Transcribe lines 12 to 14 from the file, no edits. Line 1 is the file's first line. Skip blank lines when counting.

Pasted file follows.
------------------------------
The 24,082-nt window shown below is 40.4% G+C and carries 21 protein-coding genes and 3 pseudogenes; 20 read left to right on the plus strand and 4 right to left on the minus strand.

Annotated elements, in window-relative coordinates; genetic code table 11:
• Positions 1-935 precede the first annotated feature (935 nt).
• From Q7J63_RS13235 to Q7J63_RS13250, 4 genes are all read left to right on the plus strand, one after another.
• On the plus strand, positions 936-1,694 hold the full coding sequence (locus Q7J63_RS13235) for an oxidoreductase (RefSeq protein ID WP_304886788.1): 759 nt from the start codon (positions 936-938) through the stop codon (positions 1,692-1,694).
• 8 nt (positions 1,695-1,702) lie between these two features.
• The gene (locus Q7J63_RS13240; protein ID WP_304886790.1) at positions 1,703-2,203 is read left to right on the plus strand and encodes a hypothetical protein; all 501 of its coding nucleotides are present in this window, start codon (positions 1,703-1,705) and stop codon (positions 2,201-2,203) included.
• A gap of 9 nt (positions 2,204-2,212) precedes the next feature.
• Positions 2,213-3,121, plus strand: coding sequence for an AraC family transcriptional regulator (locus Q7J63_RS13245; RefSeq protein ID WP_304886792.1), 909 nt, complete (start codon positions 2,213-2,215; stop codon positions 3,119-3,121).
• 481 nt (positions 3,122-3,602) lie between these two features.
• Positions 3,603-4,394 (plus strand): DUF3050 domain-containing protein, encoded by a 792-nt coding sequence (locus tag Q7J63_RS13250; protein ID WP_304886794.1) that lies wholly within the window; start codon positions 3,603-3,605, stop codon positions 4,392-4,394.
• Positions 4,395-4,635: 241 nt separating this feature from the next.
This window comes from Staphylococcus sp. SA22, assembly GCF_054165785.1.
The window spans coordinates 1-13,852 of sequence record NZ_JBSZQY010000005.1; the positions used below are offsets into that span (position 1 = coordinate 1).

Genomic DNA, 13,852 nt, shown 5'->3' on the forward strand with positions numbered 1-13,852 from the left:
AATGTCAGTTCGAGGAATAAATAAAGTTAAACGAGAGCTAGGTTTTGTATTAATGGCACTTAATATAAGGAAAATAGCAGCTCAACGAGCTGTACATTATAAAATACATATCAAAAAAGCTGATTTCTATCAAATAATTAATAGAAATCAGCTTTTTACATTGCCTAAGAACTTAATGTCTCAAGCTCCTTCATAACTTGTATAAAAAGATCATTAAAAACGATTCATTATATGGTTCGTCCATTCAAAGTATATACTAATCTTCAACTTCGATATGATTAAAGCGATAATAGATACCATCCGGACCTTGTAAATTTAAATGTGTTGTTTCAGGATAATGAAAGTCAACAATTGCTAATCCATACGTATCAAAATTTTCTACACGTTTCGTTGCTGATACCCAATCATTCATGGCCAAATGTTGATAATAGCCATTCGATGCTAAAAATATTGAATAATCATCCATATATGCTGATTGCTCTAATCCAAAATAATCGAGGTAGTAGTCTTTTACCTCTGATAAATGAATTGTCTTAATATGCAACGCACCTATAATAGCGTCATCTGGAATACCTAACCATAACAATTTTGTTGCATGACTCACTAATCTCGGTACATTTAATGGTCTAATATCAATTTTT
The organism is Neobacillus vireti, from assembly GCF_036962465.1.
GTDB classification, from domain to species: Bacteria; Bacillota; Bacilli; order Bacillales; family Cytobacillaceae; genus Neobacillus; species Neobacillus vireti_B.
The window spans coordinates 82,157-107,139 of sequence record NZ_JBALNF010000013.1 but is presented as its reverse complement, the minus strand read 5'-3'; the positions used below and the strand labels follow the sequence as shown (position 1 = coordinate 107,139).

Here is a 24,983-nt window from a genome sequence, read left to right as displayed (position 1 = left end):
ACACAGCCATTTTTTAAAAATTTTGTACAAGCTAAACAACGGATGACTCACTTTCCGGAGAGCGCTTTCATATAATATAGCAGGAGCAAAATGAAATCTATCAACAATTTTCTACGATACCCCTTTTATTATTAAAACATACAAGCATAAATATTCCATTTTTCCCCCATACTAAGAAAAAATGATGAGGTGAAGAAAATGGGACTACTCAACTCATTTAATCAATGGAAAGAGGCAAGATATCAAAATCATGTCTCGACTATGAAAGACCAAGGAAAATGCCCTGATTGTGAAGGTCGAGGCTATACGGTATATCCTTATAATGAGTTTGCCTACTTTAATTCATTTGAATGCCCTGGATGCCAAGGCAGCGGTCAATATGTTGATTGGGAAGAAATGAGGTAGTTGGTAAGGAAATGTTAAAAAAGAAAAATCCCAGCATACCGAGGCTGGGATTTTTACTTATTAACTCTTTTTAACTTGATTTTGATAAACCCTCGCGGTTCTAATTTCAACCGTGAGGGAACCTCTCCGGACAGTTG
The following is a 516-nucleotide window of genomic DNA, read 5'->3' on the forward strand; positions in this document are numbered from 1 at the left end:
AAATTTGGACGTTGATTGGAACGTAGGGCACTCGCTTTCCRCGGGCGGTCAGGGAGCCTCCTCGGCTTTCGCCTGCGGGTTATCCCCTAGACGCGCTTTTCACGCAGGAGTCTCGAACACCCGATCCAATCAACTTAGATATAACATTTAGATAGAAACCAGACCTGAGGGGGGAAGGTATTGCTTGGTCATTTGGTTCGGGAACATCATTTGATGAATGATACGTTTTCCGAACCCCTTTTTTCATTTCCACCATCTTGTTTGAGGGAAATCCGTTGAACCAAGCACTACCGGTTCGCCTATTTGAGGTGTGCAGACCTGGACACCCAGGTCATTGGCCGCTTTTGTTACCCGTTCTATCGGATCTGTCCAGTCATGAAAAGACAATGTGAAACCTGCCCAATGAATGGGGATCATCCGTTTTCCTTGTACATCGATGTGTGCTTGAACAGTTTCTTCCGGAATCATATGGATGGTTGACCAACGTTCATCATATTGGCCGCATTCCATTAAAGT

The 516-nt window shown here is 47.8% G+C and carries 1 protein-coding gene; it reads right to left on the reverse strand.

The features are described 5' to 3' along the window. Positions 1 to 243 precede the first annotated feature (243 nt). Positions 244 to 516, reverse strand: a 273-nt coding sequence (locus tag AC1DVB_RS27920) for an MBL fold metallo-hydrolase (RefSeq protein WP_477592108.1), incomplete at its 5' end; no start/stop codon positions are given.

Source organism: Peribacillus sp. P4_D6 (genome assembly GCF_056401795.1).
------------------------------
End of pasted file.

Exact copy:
• Positions 4,395-4,635: 241 nt separating this feature from the next.
This window comes from Staphylococcus sp. SA22, assembly GCF_054165785.1.
The window spans coordinates 1-13,852 of sequence record NZ_JBSZQY010000005.1; the positions used below are offsets into that span (position 1 = coordinate 1).